Comparison of Statement-Based and Row-Based Replication

Each binary logging format has advantages and disadvantages. For most users, the mixed replication format should provide the best combination of data integrity and performance. If, however, you want to take advantage of the features specific to the statement-based or row-based replication format when performing certain tasks, you can use the information in this section, which provides a summary of their relative advantages and disadvantages, to determine which is best for your needs.

Advantages of statement-based replication:

  • Proven technology that has existed in MySQL since 3.23.

  • Less data written to log files. When updates or deletes affect many rows, this results in much less storage space required for log files. This also means that taking and restoring from backups can be accomplished more quickly.

  • Log files contain all statements that made any changes, so they can be used to audit the database.

Disadvantages of statement-based replication:

  • Statements that are unsafe for SBR.  Not all statements which modify data (such as INSERT DELETE, UPDATE, and REPLACE statements) can be replicated using statement-based replication. Any nondeterministic behavior is difficult to replicate when using statement-based replication. Examples of such DML (Data Modification Language) statements include the following:

    Statements that cannot be replicated correctly using statement-based replication are logged with a warning like the one shown here:

    090213 16:58:54 [Warning] Statement is not safe to log in statement format.

    A similar warning is also issued to the client in such cases. The client can display it using SHOW WARNINGS.

  • INSERT ... SELECT requires a greater number of row-level locks than with row-based replication.

  • UPDATE statements that require a table scan (because no index is used in the WHERE clause) must lock a greater number of rows than with row-based replication.

  • For InnoDB: An INSERT statement that uses AUTO_INCREMENT blocks other nonconflicting INSERT statements.

  • For complex statements, the statement must be evaluated and executed on the slave before the rows are updated or inserted. With row-based replication, the slave only has to modify the affected rows, not execute the full statement.

  • If there is an error in evaluation on the slave, particularly when executing complex statements, statement-based replication may slowly increase the margin of error across the affected rows over time. See Section, “Slave Errors During Replication”.

  • Stored functions execute with the same NOW() value as the calling statement. However, this is not true of stored procedures.

  • Deterministic UDFs must be applied on the slaves.

  • Table definitions must be (nearly) identical on master and slave. See Section, “Replication with Differing Table Definitions on Master and Slave”, for more information.

Advantages of row-based replication:

  • All changes can be replicated. This is the safest form of replication.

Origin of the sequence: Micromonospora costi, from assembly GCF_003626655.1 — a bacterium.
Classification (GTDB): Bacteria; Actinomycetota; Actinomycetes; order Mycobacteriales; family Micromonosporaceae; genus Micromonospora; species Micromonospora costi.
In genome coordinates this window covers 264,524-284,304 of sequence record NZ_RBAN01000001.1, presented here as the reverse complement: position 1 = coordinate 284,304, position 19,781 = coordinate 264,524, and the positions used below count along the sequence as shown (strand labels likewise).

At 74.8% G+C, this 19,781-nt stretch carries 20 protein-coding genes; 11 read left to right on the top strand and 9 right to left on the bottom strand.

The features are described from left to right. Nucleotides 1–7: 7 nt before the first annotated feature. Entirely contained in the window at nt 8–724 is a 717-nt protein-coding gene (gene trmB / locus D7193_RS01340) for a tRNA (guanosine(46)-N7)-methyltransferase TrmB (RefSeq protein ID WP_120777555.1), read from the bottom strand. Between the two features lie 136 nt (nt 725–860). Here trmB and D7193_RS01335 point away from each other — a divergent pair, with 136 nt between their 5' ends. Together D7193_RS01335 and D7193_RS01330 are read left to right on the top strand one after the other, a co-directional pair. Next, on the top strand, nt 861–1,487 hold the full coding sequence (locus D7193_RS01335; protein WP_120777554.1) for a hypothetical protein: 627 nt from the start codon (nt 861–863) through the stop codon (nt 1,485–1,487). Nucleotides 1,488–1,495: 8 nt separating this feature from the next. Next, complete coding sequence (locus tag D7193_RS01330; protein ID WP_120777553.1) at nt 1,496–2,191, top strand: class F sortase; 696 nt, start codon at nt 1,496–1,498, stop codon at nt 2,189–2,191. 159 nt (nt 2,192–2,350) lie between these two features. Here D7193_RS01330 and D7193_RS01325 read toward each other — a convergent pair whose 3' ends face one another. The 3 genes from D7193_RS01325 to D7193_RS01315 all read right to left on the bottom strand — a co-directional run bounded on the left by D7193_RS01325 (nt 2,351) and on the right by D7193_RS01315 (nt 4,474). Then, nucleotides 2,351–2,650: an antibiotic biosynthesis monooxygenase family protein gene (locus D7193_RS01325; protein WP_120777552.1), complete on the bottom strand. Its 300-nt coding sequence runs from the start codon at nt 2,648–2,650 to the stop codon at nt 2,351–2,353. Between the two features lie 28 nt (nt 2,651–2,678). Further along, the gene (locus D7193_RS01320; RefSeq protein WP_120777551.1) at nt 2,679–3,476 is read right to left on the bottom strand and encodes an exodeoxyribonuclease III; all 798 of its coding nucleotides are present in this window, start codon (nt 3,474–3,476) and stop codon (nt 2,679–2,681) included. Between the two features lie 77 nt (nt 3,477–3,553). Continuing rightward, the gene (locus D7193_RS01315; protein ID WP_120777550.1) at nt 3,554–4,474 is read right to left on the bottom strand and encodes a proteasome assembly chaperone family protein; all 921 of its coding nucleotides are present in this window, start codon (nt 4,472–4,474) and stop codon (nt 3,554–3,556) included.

The mysql database is not replicated. The mysql database is instead seen as a node-specific database. Row-based replication is not supported on tables in this database. Instead, statements that would normally update this information—such as GRANT, REVOKE and the manipulation of triggers, stored routines (including stored procedures), and views—are all replicated to slaves using statement-based replication.

    For statements such as CREATE TABLE ... SELECT, a CREATE statement is generated from the table definition and replicated using statement-based format, while the row insertions are replicated using row-based format.

  • The technology is the same as in most other database management systems; knowledge about other systems transfers to MySQL.

  • Fewer row locks are required on the master, which thus achieves higher concurrency, for the following types of statements:

  • Fewer row locks are required on the slave for any INSERT, UPDATE, or DELETE statement.

Disadvantages of row-based replication:

  • RBR tends to generate more data that must be logged. To replicate a DML statement (such as an UPDATE or DELETE statement), statement-based replication writes only the statement to the binary log. By contrast, row-based replication writes each changed row to the binary log. If the statement changes many rows, row-based replication may write significantly more data to the binary log; this is true even for statements that are rolled back. This also means that taking and restoring from backup can require more time. In addition, the binary log is locked for a longer time to write the data, which may cause concurrency problems.

  • Deterministic UDFs that generate large BLOB values take longer to replicate with row-based replication than with statement-based replication. This is because the BLOB column value is logged, rather than the statement generating the data.

  • You cannot examine the logs to see what statements were executed, nor can you see on the slave what statements were received from the master and executed.

    However, you can see what data was changed using mysqlbinlog with the options --base64-output=DECODE-ROWS and --verbose.

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